Let Them Be Their Own Teacher

One of my favorite lessons to do with this age group is called “be the teacher” where I give each student an opportunity to be the teacher for a part of the class. Most of my students will jump at the chance to lead a certain section; the opportunity to start us withOM, guide us through their very own creative sequence of postures or put lotion on our feet while we relax. I offer things like yoga posture cards, scented oils, lotions, and pre written guided meditations as resources for them to create their very own class. It’s amazing to see what they come up with. It’s also really funny to see them impersonate you.


Teaching children peace is the most important message we can leave with them and for this age group, it is pivotal. All their experiences are setting them up for their teen years. They are overexposed to cell phones, the Internet and social media. It’s hard when every news channel shows non- stop visions of war, terror, destruction and endless sadness. Reality TV and game shows have a goal is to WIN at any cost and the scene of verbally and sometimes even physically abusive behaviors to get ahead is more common then we would like to admit. It’s very hard to offer a clear concept of what peace looks like to our children. And before we can live in peace, we must first be able to imagine peace. Peace is not just something that we can extend towards others but peace comes from within us. When we are at peace with ourselves it is easier to spread that feeling.

When it comes to tweens there is no better activity than yoga. To help them release excess energy, promote empowerment and teach peace in love towards ourselves and one another.

*Learn to teach yoga to children right on your computer in the comfort of your home with our eCourse, Teaching Children’s Yoga


In 2009 Toni fell in love with yoga.  Since then she has completed over 400 hours of yoga training from Hatha Yoga to Hot Vinyasa. In the fall of 2011 she created a yoga curriculum for Mt Park Elementary School in Berkeley Heights, NJ. Teaching 75 children yoga poses, relaxation techniques and ways to cope, while tying in what they where learning in school such as math, science and health. Since working at Mt Park Toni found a deep love for teaching kids and has continued to take her program to other schools. She enjoys teaching all ages from minis to teens and is also very passionate about bringing yoga to special needs and Autistic children. Toni loves to share her love of yoga with her family, friends and students.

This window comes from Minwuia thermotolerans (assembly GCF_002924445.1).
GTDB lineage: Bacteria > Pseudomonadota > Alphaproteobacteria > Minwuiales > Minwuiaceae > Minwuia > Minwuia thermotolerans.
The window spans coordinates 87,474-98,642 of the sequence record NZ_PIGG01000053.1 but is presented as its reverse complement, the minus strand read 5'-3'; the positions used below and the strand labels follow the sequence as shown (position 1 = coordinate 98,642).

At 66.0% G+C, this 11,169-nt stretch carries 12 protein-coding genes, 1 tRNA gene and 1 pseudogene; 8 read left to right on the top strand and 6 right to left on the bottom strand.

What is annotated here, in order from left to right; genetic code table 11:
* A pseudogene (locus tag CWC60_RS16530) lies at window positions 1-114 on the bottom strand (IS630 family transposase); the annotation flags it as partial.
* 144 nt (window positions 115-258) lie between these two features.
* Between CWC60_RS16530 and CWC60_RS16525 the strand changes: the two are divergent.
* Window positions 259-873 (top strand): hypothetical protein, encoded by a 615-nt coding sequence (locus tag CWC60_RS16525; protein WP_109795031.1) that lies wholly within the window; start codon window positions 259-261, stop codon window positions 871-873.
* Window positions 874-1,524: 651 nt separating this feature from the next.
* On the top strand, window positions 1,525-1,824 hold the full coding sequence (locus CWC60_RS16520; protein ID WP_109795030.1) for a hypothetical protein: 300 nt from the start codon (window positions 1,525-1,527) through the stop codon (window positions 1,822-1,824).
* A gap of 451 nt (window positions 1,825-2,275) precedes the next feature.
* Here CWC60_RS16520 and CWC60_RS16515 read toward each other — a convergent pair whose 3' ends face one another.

Your Comments

6 Comments so far

  1. Judiesjuice says:

    This is wonderful Toni! What kind of games do you play with tweens?

  2. Laurie says:

    I would love to know what kind of games as well. Beautiful article!

  3. Karen says:

    Toni, thanks for sharing. I found your article very informative. I teach a tween class once a week and would love to know some of the games you play. I’m in need of some new ideas. Thanks!

  4. Brooke Joy says:

    I am going to begin teaching a ‘tween’ yoga class soon. This article is so helpful. Thank you for posting. I look forward to exploring the other related articles on this website.
    ~so grateful I found you.

  5. Ntathu Allen says:

    Very inspiring Toni. Your love and dedication shines for sharing magic of yoga with tweens. tI love the way you encourage the little yogis to explore their body and get to experience ‘stress relief’ from such a young age. Colouring mandalas and yoga games sounds very soothing and empowering at the same time. Keep shining. You are offering a vital space for young people